Everything is different. The logo, the layout, the page length. And the biggest change of all: for the first time in Entertainment Weekly’s long history, the beloved front-of-book “Must List” is being duplicated online. It was previously a subscriber and newsstand issue feature only. (The list will post this afternoon at 1 p.m. ET.)
“Must List” editor Kevin P. Sullivan and his colleagues cap the debut rundown with an intriguingly framed recommendation . At #10 is the HBO GO stream of Spike Lee’s 1985 drama Do the Right Thing, which the magazine declares parenthetically to be the best New York movie ever. Let the Martin Scorsese and Woody Allen social media counter-arguments begin!
“We wanted the design to be really fluid and open,” EW creative director Tim Leong tells Fishbowl. “We wanted it to feel like magazine candy, and I think a certain level of simplicity is necessary there so it doesn’t get too overwhelming. Instead of adding in little design doodads to play with, we wanted to play with the typography to make the pages more exciting.”
“For each item, we have fun with the size of the numbers,” he adds. “It really allows the design team to be graphic and bold and breathe new life into the pages every week without looking repetitive. Don’t forget, this all happens in less than a week so having that flexibility is doubly beneficial when we have to crash in a late-breaking item at the last second.”
The “Must List” debuted in the June 13, 2003 issue. Instead of being at the front of the book, the feature at that inaugural time kicked off the magazine’s Reviews section. It was just one page long and, in its first form, included nods to Finding Nemo, Season 2 of The Wire and Coldplay’s song “Clocks.”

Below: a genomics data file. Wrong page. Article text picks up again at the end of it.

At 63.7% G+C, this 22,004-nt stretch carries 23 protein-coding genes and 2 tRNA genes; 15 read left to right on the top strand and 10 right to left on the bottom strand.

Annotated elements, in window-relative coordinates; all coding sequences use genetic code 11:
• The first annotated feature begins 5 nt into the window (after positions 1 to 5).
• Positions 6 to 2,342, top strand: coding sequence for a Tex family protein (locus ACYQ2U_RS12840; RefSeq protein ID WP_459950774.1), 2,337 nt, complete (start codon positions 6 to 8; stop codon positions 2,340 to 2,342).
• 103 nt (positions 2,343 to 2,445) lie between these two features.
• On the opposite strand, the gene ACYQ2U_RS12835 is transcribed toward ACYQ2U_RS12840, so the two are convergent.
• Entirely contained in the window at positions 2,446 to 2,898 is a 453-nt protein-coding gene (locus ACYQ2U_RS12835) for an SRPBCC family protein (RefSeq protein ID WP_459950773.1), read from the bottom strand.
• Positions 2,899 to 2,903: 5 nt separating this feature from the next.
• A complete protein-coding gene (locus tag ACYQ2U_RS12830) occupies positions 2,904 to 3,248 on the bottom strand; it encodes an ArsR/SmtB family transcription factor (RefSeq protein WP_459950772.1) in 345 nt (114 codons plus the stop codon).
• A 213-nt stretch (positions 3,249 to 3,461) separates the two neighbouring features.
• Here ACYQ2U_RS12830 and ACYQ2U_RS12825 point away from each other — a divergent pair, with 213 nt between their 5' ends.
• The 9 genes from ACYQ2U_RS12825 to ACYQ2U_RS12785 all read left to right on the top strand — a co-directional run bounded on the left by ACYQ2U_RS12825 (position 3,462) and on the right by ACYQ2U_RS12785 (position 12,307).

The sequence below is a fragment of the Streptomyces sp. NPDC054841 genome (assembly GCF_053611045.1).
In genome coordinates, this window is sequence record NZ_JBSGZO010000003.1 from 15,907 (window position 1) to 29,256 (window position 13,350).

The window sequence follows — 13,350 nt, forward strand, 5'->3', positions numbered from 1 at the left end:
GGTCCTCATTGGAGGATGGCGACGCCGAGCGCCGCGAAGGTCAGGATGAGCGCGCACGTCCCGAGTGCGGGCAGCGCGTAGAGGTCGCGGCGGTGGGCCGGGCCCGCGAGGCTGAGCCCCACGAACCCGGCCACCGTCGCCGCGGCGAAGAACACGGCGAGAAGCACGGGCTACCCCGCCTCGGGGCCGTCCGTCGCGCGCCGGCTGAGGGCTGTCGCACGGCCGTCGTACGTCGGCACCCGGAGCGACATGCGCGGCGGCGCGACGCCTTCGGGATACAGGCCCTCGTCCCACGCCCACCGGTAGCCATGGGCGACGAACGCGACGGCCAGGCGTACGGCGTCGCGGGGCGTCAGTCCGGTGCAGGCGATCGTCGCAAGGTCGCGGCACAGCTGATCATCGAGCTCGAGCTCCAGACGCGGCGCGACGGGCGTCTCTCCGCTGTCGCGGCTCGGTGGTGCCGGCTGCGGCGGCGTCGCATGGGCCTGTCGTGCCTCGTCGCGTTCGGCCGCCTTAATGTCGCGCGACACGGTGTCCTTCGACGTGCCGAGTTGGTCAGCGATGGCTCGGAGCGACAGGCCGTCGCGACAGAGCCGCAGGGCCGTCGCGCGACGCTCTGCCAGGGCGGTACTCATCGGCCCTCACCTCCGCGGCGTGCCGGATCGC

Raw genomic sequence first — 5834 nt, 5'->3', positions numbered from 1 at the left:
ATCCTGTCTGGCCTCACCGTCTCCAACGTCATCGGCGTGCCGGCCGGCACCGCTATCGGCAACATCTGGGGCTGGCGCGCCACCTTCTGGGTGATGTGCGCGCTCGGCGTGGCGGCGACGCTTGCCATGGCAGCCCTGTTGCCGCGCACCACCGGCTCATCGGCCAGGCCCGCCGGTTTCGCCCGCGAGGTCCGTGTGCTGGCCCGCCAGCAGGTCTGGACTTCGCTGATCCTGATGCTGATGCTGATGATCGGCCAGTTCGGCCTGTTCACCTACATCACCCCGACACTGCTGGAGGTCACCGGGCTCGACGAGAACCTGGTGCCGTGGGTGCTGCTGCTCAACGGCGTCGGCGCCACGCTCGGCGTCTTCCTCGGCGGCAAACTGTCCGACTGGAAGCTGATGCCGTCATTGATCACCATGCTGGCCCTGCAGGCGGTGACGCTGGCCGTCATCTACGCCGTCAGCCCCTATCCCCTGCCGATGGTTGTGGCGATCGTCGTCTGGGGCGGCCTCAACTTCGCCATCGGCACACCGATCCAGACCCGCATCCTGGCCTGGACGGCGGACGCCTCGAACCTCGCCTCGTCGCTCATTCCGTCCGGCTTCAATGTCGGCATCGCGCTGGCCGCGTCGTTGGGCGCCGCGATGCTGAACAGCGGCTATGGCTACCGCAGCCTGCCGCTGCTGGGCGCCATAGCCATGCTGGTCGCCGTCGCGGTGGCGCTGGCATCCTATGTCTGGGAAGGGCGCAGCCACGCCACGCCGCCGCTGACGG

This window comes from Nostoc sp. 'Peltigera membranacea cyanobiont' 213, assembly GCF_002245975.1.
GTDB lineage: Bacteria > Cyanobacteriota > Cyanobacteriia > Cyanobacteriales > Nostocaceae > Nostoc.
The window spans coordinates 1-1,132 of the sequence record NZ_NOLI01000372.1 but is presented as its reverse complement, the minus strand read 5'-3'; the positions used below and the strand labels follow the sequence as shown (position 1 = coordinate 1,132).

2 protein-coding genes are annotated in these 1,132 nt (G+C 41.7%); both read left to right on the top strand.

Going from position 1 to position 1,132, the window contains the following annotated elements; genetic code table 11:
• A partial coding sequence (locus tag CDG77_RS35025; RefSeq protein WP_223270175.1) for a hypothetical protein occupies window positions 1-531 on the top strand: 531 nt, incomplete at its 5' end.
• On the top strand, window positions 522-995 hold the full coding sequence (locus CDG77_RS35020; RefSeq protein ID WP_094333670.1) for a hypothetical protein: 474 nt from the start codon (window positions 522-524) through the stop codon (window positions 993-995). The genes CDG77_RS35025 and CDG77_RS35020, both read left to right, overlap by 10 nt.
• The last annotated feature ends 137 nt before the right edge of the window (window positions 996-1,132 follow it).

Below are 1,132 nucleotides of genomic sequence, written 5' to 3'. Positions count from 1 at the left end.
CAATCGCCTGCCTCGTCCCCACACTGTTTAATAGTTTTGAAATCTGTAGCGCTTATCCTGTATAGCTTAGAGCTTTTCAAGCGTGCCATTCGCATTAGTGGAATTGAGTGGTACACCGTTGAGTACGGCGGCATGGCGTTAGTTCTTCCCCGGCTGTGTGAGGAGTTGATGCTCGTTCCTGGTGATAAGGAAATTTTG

“Having new sidebars really opens up how we can treat things digitally,” Leong (pictured) explains. “Take for example this week’s No. 8, the videogame Uncharted: The Lost Legacy. In the magazine, we added a sidebar that quickly ranks all the games in the Uncharted franchise, so readers can see how it fares relative to the ones that came before it. For the online version, we took this same ranking and expanded it to a 750-word story that goes into much greater detail for each game. So readers will not only get the service of the entire list, but they can also get bonus content.”
The tenth and final selection in each week’s redesigned “Must List” will always be about Streaming. Think of it as Time Inc. tacitly acknowledging we now live in an era of “Netflix and must.”
“We’ve had a page dedicated to streaming content previously but this is the first time we’re doing it on a weekly basis,” says Leong. “We want to really double down on that service to our readers. Trying to figure out what to stream is a massive headache for people. I work at EW and even I go home at night and blankly stare at my TV because I’m crippled by choice. There are just too many good options. Our goal is for this page to take our readers by the hand and guide them on what to watch this week. We’ll do the work so you don’t have to.”
At #3 this week is musical long-form podcast Dissect, yet another reminder of how new technologies relative to 2003 are driving entertainment choices. “The way the process of the “Must List” works is the section editor solicits ideas from the entire EW staff,” says Leong. “Anyone can submit–interns, editors, designers, we want them all. We’ll go over the list in a weekly meeting with the entire staff, discussing each entry as we go. We’ll pick the #1 item first, and then the rest of the list falls into place. We’ve definitely had passionate pleas, but no tears yet.”
As part of the “Must List” redesign, the print magazine’s “News & Notes” section has been retired. In its place, the list will be followed each week in print by a pair of longer news stories spanning two or three pages. This week, it’s three, starting with Joey Nolfi’s look at the risky business of stunt work followed by Chris Nashawaty’s obituary for Jerry Lewis.
Really, as far as this week’s “Must List” is concerned, all that’s left is #10A. E.g. Spike Lee needs to do the Twitter thing.
Previously on Fishbowl:
Entertainment Weekly Newsstand Sales Are Up